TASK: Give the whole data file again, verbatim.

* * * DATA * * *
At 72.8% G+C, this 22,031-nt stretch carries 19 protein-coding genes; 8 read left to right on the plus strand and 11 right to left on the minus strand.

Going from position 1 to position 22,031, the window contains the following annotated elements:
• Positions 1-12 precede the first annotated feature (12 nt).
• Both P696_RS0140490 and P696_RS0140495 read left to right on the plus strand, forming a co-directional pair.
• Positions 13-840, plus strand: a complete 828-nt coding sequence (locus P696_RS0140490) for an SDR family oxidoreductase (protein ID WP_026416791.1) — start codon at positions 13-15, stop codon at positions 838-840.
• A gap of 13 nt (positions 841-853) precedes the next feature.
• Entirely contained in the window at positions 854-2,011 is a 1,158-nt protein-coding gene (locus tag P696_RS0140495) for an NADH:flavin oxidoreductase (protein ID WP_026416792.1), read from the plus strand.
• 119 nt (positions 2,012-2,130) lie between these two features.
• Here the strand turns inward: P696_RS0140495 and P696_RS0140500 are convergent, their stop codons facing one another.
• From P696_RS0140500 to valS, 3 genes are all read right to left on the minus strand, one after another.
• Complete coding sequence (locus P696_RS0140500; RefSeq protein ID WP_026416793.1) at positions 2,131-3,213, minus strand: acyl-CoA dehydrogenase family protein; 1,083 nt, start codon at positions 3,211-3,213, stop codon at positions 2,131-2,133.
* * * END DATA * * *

At 72.8% G+C, this 22,031-nt stretch carries 19 protein-coding genes; 8 read left to right on the plus strand and 11 right to left on the minus strand.

Going from position 1 to position 22,031, the window contains the following annotated elements:
• Positions 1-12 precede the first annotated feature (12 nt).
• Both P696_RS0140490 and P696_RS0140495 read left to right on the plus strand, forming a co-directional pair.
• Positions 13-840, plus strand: a complete 828-nt coding sequence (locus P696_RS0140490) for an SDR family oxidoreductase (protein ID WP_026416791.1) — start codon at positions 13-15, stop codon at positions 838-840.
• A gap of 13 nt (positions 841-853) precedes the next feature.
• Entirely contained in the window at positions 854-2,011 is a 1,158-nt protein-coding gene (locus tag P696_RS0140495) for an NADH:flavin oxidoreductase (protein ID WP_026416792.1), read from the plus strand.
• 119 nt (positions 2,012-2,130) lie between these two features.
• Here the strand turns inward: P696_RS0140495 and P696_RS0140500 are convergent, their stop codons facing one another.
• From P696_RS0140500 to valS, 3 genes are all read right to left on the minus strand, one after another.
• Complete coding sequence (locus P696_RS0140500; RefSeq protein ID WP_026416793.1) at positions 2,131-3,213, minus strand: acyl-CoA dehydrogenase family protein; 1,083 nt, start codon at positions 3,211-3,213, stop codon at positions 2,131-2,133.